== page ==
We acknowledge that we are all in different places with our relationship to racism and antiracism. We truly believe that active listening and engagement – to/with ourselves (minds and bodies) and to/with the minds and bodies of others – plays an integral role in this work. In preparation for our time together, we ask you to identify where you are at in the following spectrum of experience (adapted from The Commons Consulting) and bring the accompanying question(s) with you into our time together. Everyone, regardless of their previous level of experience, is very welcome. We need all of our energy and insights in this work.
This is all new to me: How can you actively suspend judgment to remain open to new learning, even when it is uncomfortable or unpleasant or difficult or not what you expected?
Some of this is new to me, but some of it is becoming familiar: How can you actively suspend judgment to remain open to new learning, even when it is uncomfortable or it feels like something you “already know”? How can you actively seek out the unexpected?
I know this: How can you remain open to the unexpected? How can you value the role of the learner as its own contribution, rather than thinking of it only as a means to an end (i.e., to becoming an “expert”)?
I live this: We acknowledge that much of your energy and insight already goes to the work and we are grateful. How can you take care of yourself during our time together, offering only what you want to give and not more?
This activity would be great to do the morning before coming to the session; however, if that time does not work for you, this activity can certainly be completed earlier.
Often, when we consider how to engage with antiracist and decolonial approaches to writing instruction, concerns quickly rise. For example, these concerns can involve our own racial, national, or ethnic background/experiences and how they relate to the students we serve; practices that seem to achieve the desired effect on student writing but are steeped in prejudicial approaches to language/linguistic varieties; how to make space for antiracist and decolonial approaches in institutions that insist on conventional approaches to Academic Englishes – and so on. We can call these things rocks – they are heavy and sometimes challenging to work with, but as we consider these questions/concerns/experiences, there are opportunities here, too. Often, we can build something into our writing instruction practices as a result of grappling with these rocks.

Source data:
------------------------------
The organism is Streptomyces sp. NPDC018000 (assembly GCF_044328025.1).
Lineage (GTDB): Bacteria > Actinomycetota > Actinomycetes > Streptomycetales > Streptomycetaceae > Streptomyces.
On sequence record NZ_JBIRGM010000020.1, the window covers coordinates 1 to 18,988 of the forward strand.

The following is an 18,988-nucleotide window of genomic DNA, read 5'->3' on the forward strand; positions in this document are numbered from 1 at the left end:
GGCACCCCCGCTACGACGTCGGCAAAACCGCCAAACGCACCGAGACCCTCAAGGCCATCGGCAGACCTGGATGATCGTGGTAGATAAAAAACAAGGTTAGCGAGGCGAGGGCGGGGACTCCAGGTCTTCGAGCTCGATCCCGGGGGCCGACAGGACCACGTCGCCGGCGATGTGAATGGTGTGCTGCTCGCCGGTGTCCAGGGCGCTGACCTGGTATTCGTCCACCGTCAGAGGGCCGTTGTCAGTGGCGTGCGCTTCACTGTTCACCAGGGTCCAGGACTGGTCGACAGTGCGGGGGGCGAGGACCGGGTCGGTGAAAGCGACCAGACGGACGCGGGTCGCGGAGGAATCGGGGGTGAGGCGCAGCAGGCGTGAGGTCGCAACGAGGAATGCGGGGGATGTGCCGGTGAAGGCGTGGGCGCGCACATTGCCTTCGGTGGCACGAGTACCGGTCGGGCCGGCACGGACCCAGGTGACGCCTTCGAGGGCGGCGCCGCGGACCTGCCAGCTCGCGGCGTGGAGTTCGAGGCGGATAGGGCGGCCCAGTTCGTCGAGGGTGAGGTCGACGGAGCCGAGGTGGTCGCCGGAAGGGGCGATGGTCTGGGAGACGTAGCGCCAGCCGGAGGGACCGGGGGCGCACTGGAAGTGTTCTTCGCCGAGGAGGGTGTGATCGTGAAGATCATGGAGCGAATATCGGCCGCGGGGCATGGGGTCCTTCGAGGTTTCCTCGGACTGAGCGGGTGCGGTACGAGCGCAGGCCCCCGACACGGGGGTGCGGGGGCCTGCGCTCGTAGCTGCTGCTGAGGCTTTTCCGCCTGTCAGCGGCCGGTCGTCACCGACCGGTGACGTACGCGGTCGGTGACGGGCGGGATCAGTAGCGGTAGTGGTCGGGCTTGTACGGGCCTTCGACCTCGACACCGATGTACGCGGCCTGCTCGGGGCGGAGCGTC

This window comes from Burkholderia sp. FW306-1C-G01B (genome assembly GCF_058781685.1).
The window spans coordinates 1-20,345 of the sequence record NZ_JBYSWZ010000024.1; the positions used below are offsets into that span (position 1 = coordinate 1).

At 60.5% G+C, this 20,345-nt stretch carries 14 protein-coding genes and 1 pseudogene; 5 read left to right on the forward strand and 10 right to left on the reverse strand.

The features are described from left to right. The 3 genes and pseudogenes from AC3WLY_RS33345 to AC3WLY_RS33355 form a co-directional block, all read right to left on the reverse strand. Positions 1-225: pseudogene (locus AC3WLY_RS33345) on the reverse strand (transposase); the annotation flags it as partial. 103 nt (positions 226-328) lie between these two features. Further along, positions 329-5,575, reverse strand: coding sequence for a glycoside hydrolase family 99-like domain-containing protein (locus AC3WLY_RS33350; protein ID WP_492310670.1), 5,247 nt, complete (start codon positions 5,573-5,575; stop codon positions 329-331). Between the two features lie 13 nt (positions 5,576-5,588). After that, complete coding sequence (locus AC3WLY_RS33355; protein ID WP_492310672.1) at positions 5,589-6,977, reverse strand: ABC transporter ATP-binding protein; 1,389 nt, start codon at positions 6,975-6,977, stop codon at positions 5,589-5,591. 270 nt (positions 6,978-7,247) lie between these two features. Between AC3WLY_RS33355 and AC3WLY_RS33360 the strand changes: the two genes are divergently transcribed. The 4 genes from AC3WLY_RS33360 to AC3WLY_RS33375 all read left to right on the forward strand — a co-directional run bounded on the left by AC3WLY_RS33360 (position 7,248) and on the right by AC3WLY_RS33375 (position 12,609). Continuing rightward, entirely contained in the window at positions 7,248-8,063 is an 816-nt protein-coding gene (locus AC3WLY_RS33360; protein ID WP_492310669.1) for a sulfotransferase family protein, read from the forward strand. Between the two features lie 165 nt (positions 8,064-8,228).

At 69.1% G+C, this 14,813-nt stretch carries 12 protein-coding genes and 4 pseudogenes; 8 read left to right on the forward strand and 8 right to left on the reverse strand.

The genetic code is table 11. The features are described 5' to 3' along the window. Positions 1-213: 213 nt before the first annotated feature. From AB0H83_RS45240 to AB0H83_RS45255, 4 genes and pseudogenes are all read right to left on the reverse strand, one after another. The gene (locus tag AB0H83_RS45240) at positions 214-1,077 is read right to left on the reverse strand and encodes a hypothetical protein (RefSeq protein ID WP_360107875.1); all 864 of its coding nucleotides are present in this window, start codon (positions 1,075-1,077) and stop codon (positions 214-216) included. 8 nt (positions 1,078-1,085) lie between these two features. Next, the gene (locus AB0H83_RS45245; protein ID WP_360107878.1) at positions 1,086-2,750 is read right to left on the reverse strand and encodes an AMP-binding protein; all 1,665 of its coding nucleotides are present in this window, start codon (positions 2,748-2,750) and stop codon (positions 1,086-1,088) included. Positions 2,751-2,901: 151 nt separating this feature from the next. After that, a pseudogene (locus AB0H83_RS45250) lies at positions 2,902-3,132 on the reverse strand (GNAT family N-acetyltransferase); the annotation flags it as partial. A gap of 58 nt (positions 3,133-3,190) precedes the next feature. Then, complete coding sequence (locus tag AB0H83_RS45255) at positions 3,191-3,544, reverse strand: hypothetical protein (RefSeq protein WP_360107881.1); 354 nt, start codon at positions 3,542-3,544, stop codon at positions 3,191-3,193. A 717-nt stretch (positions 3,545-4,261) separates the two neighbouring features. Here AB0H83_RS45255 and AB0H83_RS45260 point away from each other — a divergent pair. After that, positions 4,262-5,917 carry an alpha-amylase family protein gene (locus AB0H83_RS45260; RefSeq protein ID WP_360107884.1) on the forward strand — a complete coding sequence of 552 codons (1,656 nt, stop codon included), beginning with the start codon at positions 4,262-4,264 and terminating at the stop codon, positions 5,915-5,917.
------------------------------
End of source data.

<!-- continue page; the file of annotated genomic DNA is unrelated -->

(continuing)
To this end, the second activity you might do before we meet is identify your rocks. Set a timer for two to five minutes. (If timers make you anxious, you can just estimate the time in another way that seems useful).
Consider asking yourself the following:
- What rocks are you holding today? (Two or more rocks is fine)
- What thoughts come to mind as you think about your rocks?
- Do you have a physical reaction to various rocks or not? Why might this be the case?
- Are these rocks the same ones you were holding a year ago? Two years ago?
- If yes, what do you think this symbolizes? What are some key things (discussion/resources/support, etc.) that you think you need to build more effectively with your rocks in your writing instruction practice? If not, do you feel like this shift over time has been positive? What things do you think you need to grow? What questions do you think will help you build more effectively in the future?
If you would like, you are welcome to share some of your thoughts in this Padlet.
In the question and answer period at the session, we will return to these rocks and consider how we might build with them or open up other avenues for using them.